Let's cover the more challenging use cases first where JA3, and possibly JA3S, hashes are changing frequently between the client and server, or there is an abnormal number of JA3 hashes observed from a single host.
Use Case 1: Frequently changing JA3/JA3S hashes
In this first use case, there is a possibility the attacker is trying to thwart identification based on JA3.
Normal apps, such as browsers, should always generate the same JA3 to a particular server. If you determine the hashes are changing unexpectedly, this could be a sign that the client's TLS parameters are being intentionally manipulated to evade detection.
Use Case 2: Numerous JA3 hashes from a single host
What about when a host seems to be generating large number of unique JA3 hashes for its TLS communications? In this case, knowing how your network and the services used by the organization behave can help you spot something looking seriously out of place.
For myself, to determine what may be normal, I performed “back-of-the-napkin” analysis of JA3 hashes being utilized by hosts (clients) in a handful of environments. In my situation, I found that the typical number of unique JA3 hashes observed over the span of a week from a single host range from 10 to 27. For the environment depicted in the graph below, the mean number of JA3 hashes is 12.5. Eyeballing this graph tells us that a host using between 11 and 20 unique JA3 hashes in any one week can be considered normal for an appreciable fraction of the machines in this environment.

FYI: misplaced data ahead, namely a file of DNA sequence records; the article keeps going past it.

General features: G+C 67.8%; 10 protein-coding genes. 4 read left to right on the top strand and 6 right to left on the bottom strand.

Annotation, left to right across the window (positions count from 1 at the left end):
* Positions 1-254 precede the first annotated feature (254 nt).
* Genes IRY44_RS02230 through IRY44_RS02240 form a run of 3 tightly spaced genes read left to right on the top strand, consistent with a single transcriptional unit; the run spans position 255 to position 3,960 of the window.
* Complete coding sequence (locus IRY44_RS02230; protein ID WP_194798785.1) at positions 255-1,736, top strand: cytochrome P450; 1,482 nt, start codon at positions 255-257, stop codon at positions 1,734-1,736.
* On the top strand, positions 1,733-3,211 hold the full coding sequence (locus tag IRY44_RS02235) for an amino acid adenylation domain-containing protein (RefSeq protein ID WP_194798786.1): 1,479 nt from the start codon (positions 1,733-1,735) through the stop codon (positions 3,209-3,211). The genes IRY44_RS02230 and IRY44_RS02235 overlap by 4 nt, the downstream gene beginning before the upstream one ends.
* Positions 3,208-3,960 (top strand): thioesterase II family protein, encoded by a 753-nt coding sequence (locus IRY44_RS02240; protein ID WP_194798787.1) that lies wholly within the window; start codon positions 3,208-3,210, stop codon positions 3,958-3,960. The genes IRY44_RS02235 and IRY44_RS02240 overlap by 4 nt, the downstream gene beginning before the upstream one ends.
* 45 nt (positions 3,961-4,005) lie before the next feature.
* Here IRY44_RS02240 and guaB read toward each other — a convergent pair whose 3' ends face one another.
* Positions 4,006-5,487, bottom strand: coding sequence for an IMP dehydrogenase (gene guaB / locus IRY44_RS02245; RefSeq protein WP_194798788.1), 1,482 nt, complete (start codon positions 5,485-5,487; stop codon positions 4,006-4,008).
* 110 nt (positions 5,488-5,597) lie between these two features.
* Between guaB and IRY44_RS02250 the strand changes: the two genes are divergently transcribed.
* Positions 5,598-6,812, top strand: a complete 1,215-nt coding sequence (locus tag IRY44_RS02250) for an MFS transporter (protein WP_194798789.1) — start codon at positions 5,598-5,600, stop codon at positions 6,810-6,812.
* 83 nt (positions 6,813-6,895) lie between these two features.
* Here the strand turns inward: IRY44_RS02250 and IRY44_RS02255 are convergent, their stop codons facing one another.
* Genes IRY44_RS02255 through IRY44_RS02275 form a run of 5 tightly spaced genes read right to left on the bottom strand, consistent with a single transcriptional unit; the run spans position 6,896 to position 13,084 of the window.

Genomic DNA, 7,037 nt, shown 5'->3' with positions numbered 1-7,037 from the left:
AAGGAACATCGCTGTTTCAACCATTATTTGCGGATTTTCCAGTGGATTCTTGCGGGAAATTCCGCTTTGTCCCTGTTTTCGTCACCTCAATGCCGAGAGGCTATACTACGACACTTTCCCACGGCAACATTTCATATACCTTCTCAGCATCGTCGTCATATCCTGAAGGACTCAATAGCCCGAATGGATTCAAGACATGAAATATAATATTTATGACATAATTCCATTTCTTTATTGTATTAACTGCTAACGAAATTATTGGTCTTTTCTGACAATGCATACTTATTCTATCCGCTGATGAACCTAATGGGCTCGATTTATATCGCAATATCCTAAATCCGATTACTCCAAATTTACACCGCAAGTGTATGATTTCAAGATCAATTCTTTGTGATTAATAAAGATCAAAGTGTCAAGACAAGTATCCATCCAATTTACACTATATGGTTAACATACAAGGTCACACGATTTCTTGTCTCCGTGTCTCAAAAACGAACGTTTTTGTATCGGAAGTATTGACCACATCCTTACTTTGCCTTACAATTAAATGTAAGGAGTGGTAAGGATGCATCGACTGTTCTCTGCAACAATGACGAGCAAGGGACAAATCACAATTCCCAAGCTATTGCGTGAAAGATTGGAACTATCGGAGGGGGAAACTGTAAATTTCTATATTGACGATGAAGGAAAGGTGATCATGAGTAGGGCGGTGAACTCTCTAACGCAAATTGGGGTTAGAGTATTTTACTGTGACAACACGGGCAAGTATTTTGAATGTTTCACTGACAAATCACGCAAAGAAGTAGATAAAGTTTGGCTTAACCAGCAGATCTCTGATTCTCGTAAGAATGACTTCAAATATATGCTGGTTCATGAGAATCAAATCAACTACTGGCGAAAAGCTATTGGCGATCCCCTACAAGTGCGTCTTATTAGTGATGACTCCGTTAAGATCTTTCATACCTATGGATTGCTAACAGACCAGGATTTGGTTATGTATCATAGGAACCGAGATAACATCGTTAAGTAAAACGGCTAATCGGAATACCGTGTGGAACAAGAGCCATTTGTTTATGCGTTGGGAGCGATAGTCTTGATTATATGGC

Having this type of understanding helps you spot when something is out of place for the hosts in your network. You could further break this out by user machines and data center systems, but the methodology remains the same.
With these results, I then analyzed a few widely used SaaS products to get an idea of how JA3S hashes looked like when being accessed by a number of OS/browser combinations. This lets me understand what normal JA3S hashes may look like. For one SaaS, the JA3S being returned were almost always the same, even when the JA3 hashes from the clients varied based on source OS and browser. Another service revealed almost complete uniformity in both the JA3 hashes from the clients (Windows / Mac, Chrome / Edge) and uniformity in the JA3s hashes from the server.